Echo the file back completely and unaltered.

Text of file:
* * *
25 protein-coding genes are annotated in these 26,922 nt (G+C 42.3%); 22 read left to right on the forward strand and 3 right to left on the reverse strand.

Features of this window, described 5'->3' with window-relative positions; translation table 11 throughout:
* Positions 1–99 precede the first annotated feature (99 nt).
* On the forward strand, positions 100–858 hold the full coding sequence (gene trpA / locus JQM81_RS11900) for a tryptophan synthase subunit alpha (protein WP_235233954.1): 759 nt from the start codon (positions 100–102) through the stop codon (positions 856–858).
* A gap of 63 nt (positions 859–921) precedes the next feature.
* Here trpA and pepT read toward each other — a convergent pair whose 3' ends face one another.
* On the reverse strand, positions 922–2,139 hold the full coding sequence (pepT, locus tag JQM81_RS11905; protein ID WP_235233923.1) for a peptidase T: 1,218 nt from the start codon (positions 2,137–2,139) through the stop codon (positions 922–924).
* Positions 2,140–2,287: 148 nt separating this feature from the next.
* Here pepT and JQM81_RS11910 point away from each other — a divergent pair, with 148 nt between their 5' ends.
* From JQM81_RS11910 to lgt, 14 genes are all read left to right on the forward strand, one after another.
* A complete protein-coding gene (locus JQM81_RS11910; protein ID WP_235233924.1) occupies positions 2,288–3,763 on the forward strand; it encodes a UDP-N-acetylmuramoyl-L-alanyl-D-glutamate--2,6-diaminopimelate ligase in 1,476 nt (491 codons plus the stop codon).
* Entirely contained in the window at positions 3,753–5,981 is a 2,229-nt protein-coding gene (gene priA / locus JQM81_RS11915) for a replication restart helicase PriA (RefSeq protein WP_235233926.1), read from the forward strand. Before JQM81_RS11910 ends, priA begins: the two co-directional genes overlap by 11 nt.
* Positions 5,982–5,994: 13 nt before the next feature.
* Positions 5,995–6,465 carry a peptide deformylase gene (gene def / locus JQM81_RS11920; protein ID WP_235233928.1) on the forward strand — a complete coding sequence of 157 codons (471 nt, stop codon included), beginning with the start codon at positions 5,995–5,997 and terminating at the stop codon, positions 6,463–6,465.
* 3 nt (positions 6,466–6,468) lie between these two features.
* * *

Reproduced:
25 protein-coding genes are annotated in these 26,922 nt (G+C 42.3%); 22 read left to right on the forward strand and 3 right to left on the reverse strand.

Features of this window, described 5'->3' with window-relative positions; translation table 11 throughout:
* Positions 1–99 precede the first annotated feature (99 nt).
* On the forward strand, positions 100–858 hold the full coding sequence (gene trpA / locus JQM81_RS11900) for a tryptophan synthase subunit alpha (protein WP_235233954.1): 759 nt from the start codon (positions 100–102) through the stop codon (positions 856–858).
* A gap of 63 nt (positions 859–921) precedes the next feature.
* Here trpA and pepT read toward each other — a convergent pair whose 3' ends face one another.
* On the reverse strand, positions 922–2,139 hold the full coding sequence (pepT, locus tag JQM81_RS11905; protein ID WP_235233923.1) for a peptidase T: 1,218 nt from the start codon (positions 2,137–2,139) through the stop codon (positions 922–924).
* Positions 2,140–2,287: 148 nt separating this feature from the next.
* Here pepT and JQM81_RS11910 point away from each other — a divergent pair, with 148 nt between their 5' ends.
* From JQM81_RS11910 to lgt, 14 genes are all read left to right on the forward strand, one after another.
* A complete protein-coding gene (locus JQM81_RS11910; protein ID WP_235233924.1) occupies positions 2,288–3,763 on the forward strand; it encodes a UDP-N-acetylmuramoyl-L-alanyl-D-glutamate--2,6-diaminopimelate ligase in 1,476 nt (491 codons plus the stop codon).
* Entirely contained in the window at positions 3,753–5,981 is a 2,229-nt protein-coding gene (gene priA / locus JQM81_RS11915) for a replication restart helicase PriA (RefSeq protein WP_235233926.1), read from the forward strand. Before JQM81_RS11910 ends, priA begins: the two co-directional genes overlap by 11 nt.
* Positions 5,982–5,994: 13 nt before the next feature.
* Positions 5,995–6,465 carry a peptide deformylase gene (gene def / locus JQM81_RS11920; protein ID WP_235233928.1) on the forward strand — a complete coding sequence of 157 codons (471 nt, stop codon included), beginning with the start codon at positions 5,995–5,997 and terminating at the stop codon, positions 6,463–6,465.
* 3 nt (positions 6,466–6,468) lie between these two features.